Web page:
Mr Holdsworth met with Mr Cusack the next day. Mr Holdsworth says that this was the occasion when they first discussed dividing the Company: one in each of the existing geographical locations. Mr Cusack says that "there has never been any suggestion by me of creating two companies based on the "North and South Offices". Mr Holdsworth says that the meeting was strained, they discussed targets and he suggested that he should purchase an office in the Bridgewater area with funds provided through his pension.


Ms Cheng instructed an ex colleague, Mr Lewis, who worked at accountants Dixon Walsh to advise on various issues including pension contributions. Mr Lewis was provided with the sage accounts, filed Company accounts and he asked for further information regarding the current level of pension payments. In an e-mail dated 17 March 2015 Ms Cheng wrote "[b]oth John [Cusack] and James [Holdsworth] are looking to pay £120,000 each into their pension". On 18 March Mr Cusack responded to Mr Holdsworth to say that he had taken tax advice from "a very senior Tax partner from Deloitte and explained the situation and our current predicament". Mr Cusack advised Mr Holdsworth that "based on recent events and the state of the business I think the proposal to pay £120k into each of our pensions and then loan money back to the business is reckless and short sighted. Therefore, I do not agree to any payments to our pensions unless agreed in writing…". On 20 March Mr Holdsworth and Mr Cusack attended a meeting with Mr Lewis to discuss further the benefits of making such a large payments by way of pension contributions.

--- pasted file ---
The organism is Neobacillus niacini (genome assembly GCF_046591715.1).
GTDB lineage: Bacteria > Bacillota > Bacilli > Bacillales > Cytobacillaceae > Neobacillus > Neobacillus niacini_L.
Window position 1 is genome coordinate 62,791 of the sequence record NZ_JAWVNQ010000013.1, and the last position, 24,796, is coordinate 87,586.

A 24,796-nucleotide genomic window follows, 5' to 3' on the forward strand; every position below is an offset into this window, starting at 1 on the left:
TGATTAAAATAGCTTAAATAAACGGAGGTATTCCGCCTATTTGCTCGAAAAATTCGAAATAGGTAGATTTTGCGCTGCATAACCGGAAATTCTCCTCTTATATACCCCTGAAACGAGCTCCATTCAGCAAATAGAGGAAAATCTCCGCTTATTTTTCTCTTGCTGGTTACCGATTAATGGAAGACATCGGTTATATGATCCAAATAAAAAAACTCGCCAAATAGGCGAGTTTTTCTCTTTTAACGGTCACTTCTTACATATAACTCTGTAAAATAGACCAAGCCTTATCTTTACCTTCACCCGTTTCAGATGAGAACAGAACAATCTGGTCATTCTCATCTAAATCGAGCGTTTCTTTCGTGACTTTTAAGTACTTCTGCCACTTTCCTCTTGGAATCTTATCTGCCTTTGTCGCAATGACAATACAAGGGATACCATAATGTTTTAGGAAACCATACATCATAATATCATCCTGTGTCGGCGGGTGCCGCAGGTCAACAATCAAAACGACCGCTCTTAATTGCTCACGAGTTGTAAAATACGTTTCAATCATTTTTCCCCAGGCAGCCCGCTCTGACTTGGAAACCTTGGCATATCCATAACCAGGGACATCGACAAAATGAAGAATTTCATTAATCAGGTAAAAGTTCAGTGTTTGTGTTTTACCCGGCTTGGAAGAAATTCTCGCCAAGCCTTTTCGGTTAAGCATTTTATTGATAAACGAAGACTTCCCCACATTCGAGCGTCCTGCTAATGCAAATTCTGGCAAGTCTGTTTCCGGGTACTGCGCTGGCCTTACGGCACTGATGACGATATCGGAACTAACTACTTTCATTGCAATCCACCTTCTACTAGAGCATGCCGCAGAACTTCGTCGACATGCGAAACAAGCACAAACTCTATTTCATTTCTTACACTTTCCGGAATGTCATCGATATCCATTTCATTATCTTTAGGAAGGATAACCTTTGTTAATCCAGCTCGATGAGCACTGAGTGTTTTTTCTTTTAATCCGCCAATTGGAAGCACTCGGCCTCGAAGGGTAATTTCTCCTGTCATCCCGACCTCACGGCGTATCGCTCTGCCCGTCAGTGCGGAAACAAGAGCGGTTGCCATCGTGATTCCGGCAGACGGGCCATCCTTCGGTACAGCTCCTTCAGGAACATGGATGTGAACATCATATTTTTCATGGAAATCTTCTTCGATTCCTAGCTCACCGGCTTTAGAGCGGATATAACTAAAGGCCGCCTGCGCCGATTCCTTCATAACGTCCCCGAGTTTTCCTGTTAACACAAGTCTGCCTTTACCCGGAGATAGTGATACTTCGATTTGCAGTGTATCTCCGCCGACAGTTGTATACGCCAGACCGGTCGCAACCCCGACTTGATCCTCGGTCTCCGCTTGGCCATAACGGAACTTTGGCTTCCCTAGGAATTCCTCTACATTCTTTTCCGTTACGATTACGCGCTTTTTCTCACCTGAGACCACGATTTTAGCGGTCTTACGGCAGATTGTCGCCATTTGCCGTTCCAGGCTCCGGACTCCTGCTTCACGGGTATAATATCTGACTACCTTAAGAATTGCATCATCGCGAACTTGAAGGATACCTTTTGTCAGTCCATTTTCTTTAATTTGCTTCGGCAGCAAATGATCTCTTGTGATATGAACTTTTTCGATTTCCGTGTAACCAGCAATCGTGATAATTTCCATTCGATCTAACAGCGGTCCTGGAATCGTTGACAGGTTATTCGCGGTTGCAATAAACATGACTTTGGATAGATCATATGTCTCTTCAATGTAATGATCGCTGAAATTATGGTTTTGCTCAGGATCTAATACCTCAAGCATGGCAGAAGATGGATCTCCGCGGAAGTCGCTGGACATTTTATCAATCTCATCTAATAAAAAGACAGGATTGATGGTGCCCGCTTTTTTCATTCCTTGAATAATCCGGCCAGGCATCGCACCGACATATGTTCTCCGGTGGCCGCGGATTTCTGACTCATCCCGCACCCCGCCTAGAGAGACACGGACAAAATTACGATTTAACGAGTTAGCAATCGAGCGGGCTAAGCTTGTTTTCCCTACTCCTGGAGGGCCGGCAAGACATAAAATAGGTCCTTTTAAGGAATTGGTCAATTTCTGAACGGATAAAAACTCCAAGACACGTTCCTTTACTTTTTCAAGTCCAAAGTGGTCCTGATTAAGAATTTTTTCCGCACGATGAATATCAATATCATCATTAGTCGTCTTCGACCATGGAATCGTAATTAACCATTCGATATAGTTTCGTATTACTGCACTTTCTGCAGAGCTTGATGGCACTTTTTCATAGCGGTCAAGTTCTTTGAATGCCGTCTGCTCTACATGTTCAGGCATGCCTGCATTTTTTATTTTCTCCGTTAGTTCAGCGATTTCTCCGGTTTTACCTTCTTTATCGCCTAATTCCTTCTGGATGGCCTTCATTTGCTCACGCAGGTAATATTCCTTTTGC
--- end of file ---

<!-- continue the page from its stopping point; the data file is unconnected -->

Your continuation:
Mr Lewis gave evidence about the meeting. He recalled it was a Friday afternoon, and he gave free advice for an hour. He remembers feeling a tension between the two, that they discussed how to mitigate the tax exposure of Quantum, extending the accounting period by three months and how to divide the Company on the basis that they were going to go their separate ways. He advised that tax contributions would be a tax efficient method of reducing corporation tax.


Mr Lewis says "at the meeting they mentioned that they may well be going their separate ways. I advised that the easiest and cheapest way to do so would be to liquidate Quantum and to claim...